This coming Tuesday is the culmination of the Mardi Gras season in America's Greatest City, New Orleans, LA. Known as "Fat Tuesday", it's the last day before Lent.
In the church it's also known as "Shrove Tuesday". The next day, "Ash Wednesday" begins the 40- day season, traditionally reserved for self- reflection and spiritual renewal among Christians.
In New Orleans, it also means the end of the Mardi Gras season, a non- stop bacchanalia and series of parades that started this year on January 6th and will end Tuesday night at midnight in a drunken public display of tourist- driven nudity and unbelievably tasteless behavior on Bourbon Street.
At exactly 12:00 AM, police will push all the revelers off the streets in the French quarter, and begin the general clean-up. By 2 AM, Bourbon will be deserted. Happens every year.
That's the tourist aspect of Mardi Gras. There is also the real Mardi Gras, the Mardi Gras that the locals enjoy. It doesn't have much to do with the "boobs for beads" atmosphere of the French Quarter.
Here's a nice link to the history of Mardi Gras in New Orleans that will save me from trying to encapsulate it.
Which brings us to Zulu. This year, frequent L by L participant, Mr. Freeland- Archer (not his real name), will be riding in the Zulu parade. Although the Zulu Crewe is traditionally African- American, they began to integrate several years ago in order to make some money for the organization, which is known for it's social work and neighborhood programs. Last year's king was a white businessman.
So, for a certain fee, anyone can parade with the Zulus. But there are rules: you have to wear blackface, even if you're African- American. You have to wear a kinky wig. You have to wear white gloves, black tights and a grass skirt. There's a dress code and a behavior code.
Okay, yeah, I know- it does sound kind of racist. But in New Orleans, it's not. Zulus are inheritors of a great tradition. Members are proud of being Zulus and have been since the first parade in 1909. The most famous king of the Zulus was Louis Armstrong in 1949, and it had been a lifelong dream of his, a most cherished wish.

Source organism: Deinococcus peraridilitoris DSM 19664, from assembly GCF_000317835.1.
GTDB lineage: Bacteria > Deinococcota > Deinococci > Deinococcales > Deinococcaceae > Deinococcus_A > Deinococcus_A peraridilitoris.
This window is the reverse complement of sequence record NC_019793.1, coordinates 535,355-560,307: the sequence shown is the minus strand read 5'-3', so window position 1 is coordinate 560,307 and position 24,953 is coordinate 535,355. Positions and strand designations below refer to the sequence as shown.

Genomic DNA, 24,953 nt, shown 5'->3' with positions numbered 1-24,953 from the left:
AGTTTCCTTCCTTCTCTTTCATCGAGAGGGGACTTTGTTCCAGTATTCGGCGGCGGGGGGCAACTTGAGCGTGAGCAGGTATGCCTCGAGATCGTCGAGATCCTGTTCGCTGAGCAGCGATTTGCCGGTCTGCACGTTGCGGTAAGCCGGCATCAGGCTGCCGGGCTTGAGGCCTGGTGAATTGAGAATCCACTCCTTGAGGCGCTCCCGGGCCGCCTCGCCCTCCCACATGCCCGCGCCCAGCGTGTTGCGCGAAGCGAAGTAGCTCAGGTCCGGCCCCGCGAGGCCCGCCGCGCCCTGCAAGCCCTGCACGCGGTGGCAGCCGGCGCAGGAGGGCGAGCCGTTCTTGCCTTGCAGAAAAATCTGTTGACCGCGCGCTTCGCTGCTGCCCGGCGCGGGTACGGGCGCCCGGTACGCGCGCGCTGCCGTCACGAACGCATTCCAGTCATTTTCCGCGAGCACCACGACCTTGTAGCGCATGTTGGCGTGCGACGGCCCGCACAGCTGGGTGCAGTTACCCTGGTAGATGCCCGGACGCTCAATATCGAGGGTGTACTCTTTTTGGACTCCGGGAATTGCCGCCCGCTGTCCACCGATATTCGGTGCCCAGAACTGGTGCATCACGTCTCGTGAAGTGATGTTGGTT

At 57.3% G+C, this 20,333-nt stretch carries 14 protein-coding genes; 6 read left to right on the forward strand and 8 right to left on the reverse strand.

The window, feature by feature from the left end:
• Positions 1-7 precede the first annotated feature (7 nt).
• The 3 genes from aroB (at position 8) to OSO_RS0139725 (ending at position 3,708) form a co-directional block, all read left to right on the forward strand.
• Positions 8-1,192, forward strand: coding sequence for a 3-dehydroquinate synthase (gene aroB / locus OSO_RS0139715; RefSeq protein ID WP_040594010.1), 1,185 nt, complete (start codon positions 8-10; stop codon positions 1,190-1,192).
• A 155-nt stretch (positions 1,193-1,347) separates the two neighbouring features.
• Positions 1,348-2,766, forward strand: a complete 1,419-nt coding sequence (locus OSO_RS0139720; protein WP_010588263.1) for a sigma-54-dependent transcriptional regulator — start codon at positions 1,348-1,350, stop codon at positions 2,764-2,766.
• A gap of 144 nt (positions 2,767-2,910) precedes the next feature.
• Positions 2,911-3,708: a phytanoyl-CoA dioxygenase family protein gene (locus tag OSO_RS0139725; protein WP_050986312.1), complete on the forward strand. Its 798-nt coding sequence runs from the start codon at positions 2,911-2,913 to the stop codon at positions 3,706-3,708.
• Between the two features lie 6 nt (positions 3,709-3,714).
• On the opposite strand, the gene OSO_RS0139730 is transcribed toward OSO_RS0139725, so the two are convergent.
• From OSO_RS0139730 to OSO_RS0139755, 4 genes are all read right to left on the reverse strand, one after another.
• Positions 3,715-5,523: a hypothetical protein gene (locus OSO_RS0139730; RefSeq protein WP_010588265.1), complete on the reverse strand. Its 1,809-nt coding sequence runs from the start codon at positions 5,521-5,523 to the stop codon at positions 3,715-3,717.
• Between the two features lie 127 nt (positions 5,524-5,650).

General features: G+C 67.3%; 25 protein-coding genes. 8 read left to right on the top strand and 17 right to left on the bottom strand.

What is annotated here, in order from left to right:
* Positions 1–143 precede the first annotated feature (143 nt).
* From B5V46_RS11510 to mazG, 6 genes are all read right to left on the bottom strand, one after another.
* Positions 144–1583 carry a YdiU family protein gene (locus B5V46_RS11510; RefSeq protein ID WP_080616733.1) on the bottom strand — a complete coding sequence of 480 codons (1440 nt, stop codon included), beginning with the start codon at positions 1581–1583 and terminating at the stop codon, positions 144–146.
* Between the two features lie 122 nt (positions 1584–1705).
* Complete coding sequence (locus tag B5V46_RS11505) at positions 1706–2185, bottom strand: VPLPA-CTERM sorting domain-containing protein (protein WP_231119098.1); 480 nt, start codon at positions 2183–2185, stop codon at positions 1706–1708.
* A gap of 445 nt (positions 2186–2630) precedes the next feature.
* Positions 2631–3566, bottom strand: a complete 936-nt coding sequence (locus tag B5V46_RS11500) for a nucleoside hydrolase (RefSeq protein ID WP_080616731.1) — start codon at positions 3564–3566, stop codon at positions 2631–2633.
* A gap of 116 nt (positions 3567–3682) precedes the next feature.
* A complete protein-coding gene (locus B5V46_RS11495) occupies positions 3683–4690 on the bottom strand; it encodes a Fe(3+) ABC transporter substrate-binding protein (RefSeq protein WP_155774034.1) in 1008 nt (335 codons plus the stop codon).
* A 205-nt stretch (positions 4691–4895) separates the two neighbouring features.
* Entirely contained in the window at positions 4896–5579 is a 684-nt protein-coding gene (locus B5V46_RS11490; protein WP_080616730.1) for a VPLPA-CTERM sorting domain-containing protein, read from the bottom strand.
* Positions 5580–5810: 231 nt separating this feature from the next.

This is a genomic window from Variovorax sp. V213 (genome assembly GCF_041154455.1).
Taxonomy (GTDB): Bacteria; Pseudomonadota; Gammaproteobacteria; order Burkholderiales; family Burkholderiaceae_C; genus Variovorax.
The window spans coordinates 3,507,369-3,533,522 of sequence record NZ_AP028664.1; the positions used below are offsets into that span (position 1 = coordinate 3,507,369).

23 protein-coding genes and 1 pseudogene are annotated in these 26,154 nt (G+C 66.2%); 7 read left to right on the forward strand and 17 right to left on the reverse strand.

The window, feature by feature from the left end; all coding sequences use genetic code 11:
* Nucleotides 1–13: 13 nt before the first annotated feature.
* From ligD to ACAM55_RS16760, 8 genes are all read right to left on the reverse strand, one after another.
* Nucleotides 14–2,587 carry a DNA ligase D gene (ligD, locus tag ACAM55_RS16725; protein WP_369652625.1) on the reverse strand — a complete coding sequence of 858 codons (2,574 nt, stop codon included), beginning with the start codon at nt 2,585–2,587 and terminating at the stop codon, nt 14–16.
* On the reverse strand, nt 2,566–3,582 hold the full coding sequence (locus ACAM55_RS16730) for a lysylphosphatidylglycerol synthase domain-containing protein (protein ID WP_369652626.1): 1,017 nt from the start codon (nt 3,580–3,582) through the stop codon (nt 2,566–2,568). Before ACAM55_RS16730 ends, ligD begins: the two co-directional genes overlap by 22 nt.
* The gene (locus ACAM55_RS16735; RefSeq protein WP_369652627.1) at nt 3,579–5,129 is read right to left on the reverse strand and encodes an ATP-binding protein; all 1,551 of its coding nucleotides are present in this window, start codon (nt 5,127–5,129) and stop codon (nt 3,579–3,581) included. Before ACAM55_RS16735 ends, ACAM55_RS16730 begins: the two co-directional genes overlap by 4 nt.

Louis Armstrong as King of the Zulus
A wish shared by our friend, Mr. F.-A., who wished so hard that this year Mrs. F.-A. paid the fee and gave Mr. F.-A. the 60th birthday gift he craved so much. Tuesday morning at three AM he will head to the Hilton Hotel on St. Charles Street and get into the make-up: black on the face itself, white around one eye and the lips, then don his afro wig, change into his tights and grass skirt and pull on his white gloves.
He will have shaved his head and and his beard. Mr. Freeland- Archer, as most of his acquaintances know, never does anything in halfway measures. He will have his 100 coconuts to toss, plus a customized selection that he made himself, featuring postage stamp- sized photos of famous black people, ranging from Rosa Parks to Marion Anderson to James Brown. He will then board Sponsor Float Number One under the direction of Zulu Lester Pollard. This year's theme: golf (but no Tiger Woods jokes, please!)
He intends to toss the customized coconuts to black children so they'll be able to identify their heroes and obtain a sense of civic and racial pride. As New Orleans native son and bon vivant Edmund Robertson (not his real name) says, "You can't dishonor the coconut."
The parade is scheduled to start at 8:15AM and finish by 3PM at the corner of LaSalle and Jackson. Neither of these will happen at these times. The parade will really begin when it starts and end when it's done. After that Mr. Freeland- Archer will be a different man than he was the day or even the night before. He will be bald. He will be beardless.
But he will be a Zulu!